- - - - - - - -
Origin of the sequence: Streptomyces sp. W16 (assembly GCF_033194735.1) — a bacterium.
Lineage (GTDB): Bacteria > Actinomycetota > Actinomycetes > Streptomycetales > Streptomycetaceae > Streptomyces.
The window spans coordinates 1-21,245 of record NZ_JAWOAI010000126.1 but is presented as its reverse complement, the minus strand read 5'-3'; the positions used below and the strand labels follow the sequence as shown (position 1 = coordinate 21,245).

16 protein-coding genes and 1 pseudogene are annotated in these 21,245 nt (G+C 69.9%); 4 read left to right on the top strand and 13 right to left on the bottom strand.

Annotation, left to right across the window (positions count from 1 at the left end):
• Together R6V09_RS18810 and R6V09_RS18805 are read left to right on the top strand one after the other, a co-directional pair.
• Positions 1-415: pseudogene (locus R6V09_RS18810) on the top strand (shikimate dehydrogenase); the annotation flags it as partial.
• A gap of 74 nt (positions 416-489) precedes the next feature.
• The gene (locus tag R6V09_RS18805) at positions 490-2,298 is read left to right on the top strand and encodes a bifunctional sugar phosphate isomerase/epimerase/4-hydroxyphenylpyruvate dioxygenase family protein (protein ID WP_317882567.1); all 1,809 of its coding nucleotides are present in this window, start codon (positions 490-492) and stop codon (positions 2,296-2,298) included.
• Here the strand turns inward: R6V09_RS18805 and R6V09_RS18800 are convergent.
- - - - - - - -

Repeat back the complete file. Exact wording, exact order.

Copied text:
Origin of the sequence: Streptomyces sp. W16 (assembly GCF_033194735.1) — a bacterium.
Lineage (GTDB): Bacteria > Actinomycetota > Actinomycetes > Streptomycetales > Streptomycetaceae > Streptomyces.
The window spans coordinates 1-21,245 of record NZ_JAWOAI010000126.1 but is presented as its reverse complement, the minus strand read 5'-3'; the positions used below and the strand labels follow the sequence as shown (position 1 = coordinate 21,245).

16 protein-coding genes and 1 pseudogene are annotated in these 21,245 nt (G+C 69.9%); 4 read left to right on the top strand and 13 right to left on the bottom strand.

Annotation, left to right across the window (positions count from 1 at the left end):
• Together R6V09_RS18810 and R6V09_RS18805 are read left to right on the top strand one after the other, a co-directional pair.
• Positions 1-415: pseudogene (locus R6V09_RS18810) on the top strand (shikimate dehydrogenase); the annotation flags it as partial.
• A gap of 74 nt (positions 416-489) precedes the next feature.
• The gene (locus tag R6V09_RS18805) at positions 490-2,298 is read left to right on the top strand and encodes a bifunctional sugar phosphate isomerase/epimerase/4-hydroxyphenylpyruvate dioxygenase family protein (protein ID WP_317882567.1); all 1,809 of its coding nucleotides are present in this window, start codon (positions 490-492) and stop codon (positions 2,296-2,298) included.
• Here the strand turns inward: R6V09_RS18805 and R6V09_RS18800 are convergent.